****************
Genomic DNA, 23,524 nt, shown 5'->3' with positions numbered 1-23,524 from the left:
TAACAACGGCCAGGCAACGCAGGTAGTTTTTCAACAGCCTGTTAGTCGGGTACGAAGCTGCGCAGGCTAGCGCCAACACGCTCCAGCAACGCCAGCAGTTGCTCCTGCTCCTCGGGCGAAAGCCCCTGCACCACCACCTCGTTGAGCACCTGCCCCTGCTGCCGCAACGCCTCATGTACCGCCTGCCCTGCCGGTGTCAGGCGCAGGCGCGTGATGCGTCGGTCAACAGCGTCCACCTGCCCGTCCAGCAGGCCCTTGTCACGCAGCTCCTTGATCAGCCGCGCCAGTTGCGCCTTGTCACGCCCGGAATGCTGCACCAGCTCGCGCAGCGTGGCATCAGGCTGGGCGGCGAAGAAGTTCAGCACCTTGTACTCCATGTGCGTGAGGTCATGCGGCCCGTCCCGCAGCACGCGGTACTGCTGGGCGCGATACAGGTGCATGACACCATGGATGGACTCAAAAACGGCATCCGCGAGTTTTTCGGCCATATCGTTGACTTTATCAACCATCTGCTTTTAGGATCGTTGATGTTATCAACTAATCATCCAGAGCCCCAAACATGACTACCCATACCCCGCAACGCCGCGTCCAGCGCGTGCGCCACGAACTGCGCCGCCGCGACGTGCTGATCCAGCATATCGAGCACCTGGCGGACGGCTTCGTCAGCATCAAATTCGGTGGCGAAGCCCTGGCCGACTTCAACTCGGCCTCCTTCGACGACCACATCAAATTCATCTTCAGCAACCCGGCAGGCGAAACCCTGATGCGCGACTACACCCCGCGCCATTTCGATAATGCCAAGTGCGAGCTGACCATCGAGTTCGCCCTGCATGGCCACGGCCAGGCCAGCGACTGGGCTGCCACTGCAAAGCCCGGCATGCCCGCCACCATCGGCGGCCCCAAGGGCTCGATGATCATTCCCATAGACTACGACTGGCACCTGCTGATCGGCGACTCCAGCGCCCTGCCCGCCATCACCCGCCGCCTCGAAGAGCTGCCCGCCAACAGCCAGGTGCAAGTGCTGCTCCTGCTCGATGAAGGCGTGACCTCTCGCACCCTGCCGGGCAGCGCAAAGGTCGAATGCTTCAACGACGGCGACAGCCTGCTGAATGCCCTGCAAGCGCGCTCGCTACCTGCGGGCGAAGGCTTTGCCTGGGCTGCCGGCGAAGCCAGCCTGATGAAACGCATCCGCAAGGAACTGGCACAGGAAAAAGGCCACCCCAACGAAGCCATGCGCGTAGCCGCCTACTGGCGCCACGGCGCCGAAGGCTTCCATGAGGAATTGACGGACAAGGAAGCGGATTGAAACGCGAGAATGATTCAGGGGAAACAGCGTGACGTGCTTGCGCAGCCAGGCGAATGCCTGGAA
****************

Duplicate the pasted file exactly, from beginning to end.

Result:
Genomic DNA, 23,524 nt, shown 5'->3' with positions numbered 1-23,524 from the left:
TAACAACGGCCAGGCAACGCAGGTAGTTTTTCAACAGCCTGTTAGTCGGGTACGAAGCTGCGCAGGCTAGCGCCAACACGCTCCAGCAACGCCAGCAGTTGCTCCTGCTCCTCGGGCGAAAGCCCCTGCACCACCACCTCGTTGAGCACCTGCCCCTGCTGCCGCAACGCCTCATGTACCGCCTGCCCTGCCGGTGTCAGGCGCAGGCGCGTGATGCGTCGGTCAACAGCGTCCACCTGCCCGTCCAGCAGGCCCTTGTCACGCAGCTCCTTGATCAGCCGCGCCAGTTGCGCCTTGTCACGCCCGGAATGCTGCACCAGCTCGCGCAGCGTGGCATCAGGCTGGGCGGCGAAGAAGTTCAGCACCTTGTACTCCATGTGCGTGAGGTCATGCGGCCCGTCCCGCAGCACGCGGTACTGCTGGGCGCGATACAGGTGCATGACACCATGGATGGACTCAAAAACGGCATCCGCGAGTTTTTCGGCCATATCGTTGACTTTATCAACCATCTGCTTTTAGGATCGTTGATGTTATCAACTAATCATCCAGAGCCCCAAACATGACTACCCATACCCCGCAACGCCGCGTCCAGCGCGTGCGCCACGAACTGCGCCGCCGCGACGTGCTGATCCAGCATATCGAGCACCTGGCGGACGGCTTCGTCAGCATCAAATTCGGTGGCGAAGCCCTGGCCGACTTCAACTCGGCCTCCTTCGACGACCACATCAAATTCATCTTCAGCAACCCGGCAGGCGAAACCCTGATGCGCGACTACACCCCGCGCCATTTCGATAATGCCAAGTGCGAGCTGACCATCGAGTTCGCCCTGCATGGCCACGGCCAGGCCAGCGACTGGGCTGCCACTGCAAAGCCCGGCATGCCCGCCACCATCGGCGGCCCCAAGGGCTCGATGATCATTCCCATAGACTACGACTGGCACCTGCTGATCGGCGACTCCAGCGCCCTGCCCGCCATCACCCGCCGCCTCGAAGAGCTGCCCGCCAACAGCCAGGTGCAAGTGCTGCTCCTGCTCGATGAAGGCGTGACCTCTCGCACCCTGCCGGGCAGCGCAAAGGTCGAATGCTTCAACGACGGCGACAGCCTGCTGAATGCCCTGCAAGCGCGCTCGCTACCTGCGGGCGAAGGCTTTGCCTGGGCTGCCGGCGAAGCCAGCCTGATGAAACGCATCCGCAAGGAACTGGCACAGGAAAAAGGCCACCCCAACGAAGCCATGCGCGTAGCCGCCTACTGGCGCCACGGCGCCGAAGGCTTCCATGAGGAATTGACGGACAAGGAAGCGGATTGAAACGCGAGAATGATTCAGGGGAAACAGCGTGACGTGCTTGCGCAGCCAGGCGAATGCCTGGAA